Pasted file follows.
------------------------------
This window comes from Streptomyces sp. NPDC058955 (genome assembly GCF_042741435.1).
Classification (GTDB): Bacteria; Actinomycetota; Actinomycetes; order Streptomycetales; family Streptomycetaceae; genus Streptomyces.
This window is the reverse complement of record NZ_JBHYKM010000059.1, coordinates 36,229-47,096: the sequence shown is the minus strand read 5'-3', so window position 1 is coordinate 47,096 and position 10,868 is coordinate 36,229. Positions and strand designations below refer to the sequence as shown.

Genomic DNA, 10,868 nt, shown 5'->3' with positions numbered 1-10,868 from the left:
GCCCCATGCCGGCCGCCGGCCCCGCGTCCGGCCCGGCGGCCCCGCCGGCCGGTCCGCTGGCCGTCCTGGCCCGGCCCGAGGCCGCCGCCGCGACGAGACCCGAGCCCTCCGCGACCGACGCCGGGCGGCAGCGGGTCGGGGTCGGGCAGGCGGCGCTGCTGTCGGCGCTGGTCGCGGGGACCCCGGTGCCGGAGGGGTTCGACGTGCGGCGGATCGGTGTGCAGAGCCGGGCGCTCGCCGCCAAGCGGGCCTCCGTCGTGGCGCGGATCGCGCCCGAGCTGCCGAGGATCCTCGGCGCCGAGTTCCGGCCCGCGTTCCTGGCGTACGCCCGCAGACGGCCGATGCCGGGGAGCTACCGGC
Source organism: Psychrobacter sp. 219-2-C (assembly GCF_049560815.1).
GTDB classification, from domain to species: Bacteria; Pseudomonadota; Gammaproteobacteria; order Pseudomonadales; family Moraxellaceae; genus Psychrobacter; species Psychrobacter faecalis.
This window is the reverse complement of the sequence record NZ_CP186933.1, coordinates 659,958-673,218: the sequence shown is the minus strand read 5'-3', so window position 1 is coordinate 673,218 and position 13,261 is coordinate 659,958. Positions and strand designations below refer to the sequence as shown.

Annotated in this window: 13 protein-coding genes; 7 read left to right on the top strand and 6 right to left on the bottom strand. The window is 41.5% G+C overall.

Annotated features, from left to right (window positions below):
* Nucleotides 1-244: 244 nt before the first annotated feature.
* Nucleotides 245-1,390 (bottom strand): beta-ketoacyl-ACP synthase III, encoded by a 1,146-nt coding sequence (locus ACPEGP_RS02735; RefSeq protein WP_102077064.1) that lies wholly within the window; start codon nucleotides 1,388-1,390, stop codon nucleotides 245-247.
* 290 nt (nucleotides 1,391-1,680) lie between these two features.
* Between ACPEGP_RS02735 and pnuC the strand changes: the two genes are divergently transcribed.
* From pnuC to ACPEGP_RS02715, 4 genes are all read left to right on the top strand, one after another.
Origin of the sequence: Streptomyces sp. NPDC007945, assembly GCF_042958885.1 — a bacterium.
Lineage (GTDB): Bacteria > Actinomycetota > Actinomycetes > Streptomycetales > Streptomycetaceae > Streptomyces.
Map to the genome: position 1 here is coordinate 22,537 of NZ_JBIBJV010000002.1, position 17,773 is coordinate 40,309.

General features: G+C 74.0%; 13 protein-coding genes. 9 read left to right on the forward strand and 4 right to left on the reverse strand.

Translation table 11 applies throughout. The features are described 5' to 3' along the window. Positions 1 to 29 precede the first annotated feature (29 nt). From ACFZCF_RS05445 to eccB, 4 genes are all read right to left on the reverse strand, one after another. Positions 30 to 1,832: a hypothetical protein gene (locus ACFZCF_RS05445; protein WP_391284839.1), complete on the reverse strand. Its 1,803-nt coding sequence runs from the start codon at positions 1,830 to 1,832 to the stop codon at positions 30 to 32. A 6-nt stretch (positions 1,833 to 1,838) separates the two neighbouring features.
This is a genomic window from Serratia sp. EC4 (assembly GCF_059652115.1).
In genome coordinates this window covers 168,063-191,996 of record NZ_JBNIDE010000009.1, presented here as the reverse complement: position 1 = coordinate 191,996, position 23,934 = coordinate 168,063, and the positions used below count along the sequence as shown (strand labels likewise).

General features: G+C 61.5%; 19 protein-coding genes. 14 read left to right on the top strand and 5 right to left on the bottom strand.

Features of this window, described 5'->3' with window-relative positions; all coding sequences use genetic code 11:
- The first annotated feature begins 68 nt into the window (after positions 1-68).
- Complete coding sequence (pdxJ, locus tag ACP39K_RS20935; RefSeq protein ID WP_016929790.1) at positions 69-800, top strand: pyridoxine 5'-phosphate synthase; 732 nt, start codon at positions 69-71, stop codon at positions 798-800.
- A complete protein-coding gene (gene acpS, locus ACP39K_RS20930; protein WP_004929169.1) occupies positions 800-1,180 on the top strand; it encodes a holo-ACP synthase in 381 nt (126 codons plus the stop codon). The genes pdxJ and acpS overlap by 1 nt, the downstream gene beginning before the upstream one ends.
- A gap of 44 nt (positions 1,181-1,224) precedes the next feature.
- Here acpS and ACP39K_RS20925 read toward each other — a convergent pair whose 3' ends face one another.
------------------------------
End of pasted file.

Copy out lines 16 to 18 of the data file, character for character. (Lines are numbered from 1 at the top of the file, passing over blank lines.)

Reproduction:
Origin of the sequence: Streptomyces sp. NPDC007945, assembly GCF_042958885.1 — a bacterium.
Lineage (GTDB): Bacteria > Actinomycetota > Actinomycetes > Streptomycetales > Streptomycetaceae > Streptomyces.
Map to the genome: position 1 here is coordinate 22,537 of NZ_JBIBJV010000002.1, position 17,773 is coordinate 40,309.